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Tags: david | frazier | politicians | Ignorant | Lying | Tax | Cuts

Some Politicians Ignorant or Lying About Tax Cuts

Tuesday, 14 December 2010 01:37 PM

Almost immediately after President Barack Obama proposed last Monday for the U.S. Congress to maintain all of the Bush-era tax cuts, a slew of Democratic politicians said that they opposed those proposals because, according to those politicians, an implementation of those proposals would cause the U.S. federal budget deficit to rise.

In usual fashion, none of those persons provided any empirical evidence to support their claims. That came as no surprise to me because there isn’t any evidence to support such claims. Quite the contrary, tax data from 1913 – the year that the U.S. government began to levy income taxes on Americans without apportioning those taxes among the states in accordance with the population – to the end of 2009 clearly reveal that tax cuts don't lead to federal budget deficits; and tax cuts don't cause existing budget deficits to rise.

Perhaps more importantly, a review of tax data from 1913 to 2009 shows that reductions in marginal tax rates tend to be followed by increases in economic activity and overall economic expansions, as measured by industrial production and the total output of goods and services (gross domestic product or GDP). In addition, the unemployment rate tends to fall to low levels following reductions in tax rates.

How to Make Money Off Barack Obama’s $819 Billion “Stimulus Plan”

Lastly, because tax cuts tend to lead to increases in GDP and employment, tax data since the year 1913 clearly reveal that the amounts of tax revenues collected by the federal government tend to rise following reductions in marginal tax rates.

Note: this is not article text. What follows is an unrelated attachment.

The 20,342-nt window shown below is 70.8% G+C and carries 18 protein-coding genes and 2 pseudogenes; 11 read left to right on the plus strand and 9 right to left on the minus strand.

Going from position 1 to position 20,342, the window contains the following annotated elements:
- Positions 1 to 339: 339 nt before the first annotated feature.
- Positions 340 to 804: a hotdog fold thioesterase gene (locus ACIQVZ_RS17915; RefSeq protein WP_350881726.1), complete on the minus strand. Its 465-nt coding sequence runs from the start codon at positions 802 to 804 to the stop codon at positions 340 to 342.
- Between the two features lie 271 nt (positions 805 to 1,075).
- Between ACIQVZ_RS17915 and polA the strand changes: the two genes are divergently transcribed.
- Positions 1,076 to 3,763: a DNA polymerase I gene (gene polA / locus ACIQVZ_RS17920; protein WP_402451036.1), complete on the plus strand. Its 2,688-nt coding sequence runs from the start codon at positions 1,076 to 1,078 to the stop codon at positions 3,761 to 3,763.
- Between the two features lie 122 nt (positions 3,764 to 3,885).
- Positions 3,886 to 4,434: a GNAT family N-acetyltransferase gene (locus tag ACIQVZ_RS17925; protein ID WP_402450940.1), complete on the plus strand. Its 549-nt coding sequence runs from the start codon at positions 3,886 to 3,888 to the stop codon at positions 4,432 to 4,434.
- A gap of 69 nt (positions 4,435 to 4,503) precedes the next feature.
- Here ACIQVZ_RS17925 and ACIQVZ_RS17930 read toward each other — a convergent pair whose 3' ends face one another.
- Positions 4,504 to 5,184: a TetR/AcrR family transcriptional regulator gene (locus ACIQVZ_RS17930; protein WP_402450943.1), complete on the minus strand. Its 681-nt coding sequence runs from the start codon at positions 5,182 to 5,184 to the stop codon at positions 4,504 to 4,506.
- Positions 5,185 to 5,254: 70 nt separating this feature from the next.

However, in direct contrast to the claims made by numerous politicians during the past two weeks, the data reveal that there is no direct correlation between tax cuts and federal budget deficits. Instead, the data reveal that budget deficits tend to be caused by prolonged wars, massive government spending on social welfare programs, and large amounts of government spending on the U.S. military. Unfortunately, few politicians are willing to tackle those issues.

I therefore urge you to ignore anyone who claims that an implementation of Obama’s recent tax proposals will lead to increases in the U.S. federal budget deficit. My research strongly indicates that anyone who makes such a claim has either not reviewed the data on tax rates, tax revenues, gross domestic product, and the unemployment rate for the 96 years from 1913 to 2009, is unable to correctly analyze that data, or is lying.

Interestingly, one of the more-respected Democratic presidents in the history of the United States said during a news conference on Nov. 20, 1962, that “the soundest way to raise the revenues in the long run is to cut the rates now …. Cutting taxes now is not to incur a budget deficit, but to achieve the more prosperous, expanding economy which can bring a budget surplus.” That person was John F. Kennedy.

On Jan. 17, 1963, Kennedy added to those comments, saying “Lower rates of taxation will stimulate economic activity and so raise the levels of personal and corporate income as to yield within a few years an increased – not a reduced – flow of revenues to the federal government.”

And, on Jan. 21, 1963, Kennedy stated in his annual message to the U.S. Congress: “The most important single thing we can do to stimulate investment in today’s economy is to raise consumption by major reduction of individual income tax rates.”

Kennedy proved to be right, as tax revenues rose sharply, the U.S. economy expanded at a fast pace, and the unemployment rate fell to low levels shortly after the U.S. Congress substantially lowered marginal tax rates during 1964 and again during 1965. Unfortunately, the federal budget deficit began to expand sharply during 1968 as a result of the Vietnam War and President Lyndon Johnson’s Great Society social welfare programs.

Note from Moneynews:

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About the Author: David Frazier
David Frazier is a member of the Moneynews Financial Brain Trust. Click Here to read more of his articles. He also writes two very successful investment newsletters. Discover more by Clicking Here Now.

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Almost immediately after President Barack Obama proposed last Monday for the U.S. Congress to maintain all of the Bush-era tax cuts, a slew of Democratic politicians said that they opposed those proposals because, according to those politicians, an implementation of those...
Tuesday, 14 December 2010 01:37 PM
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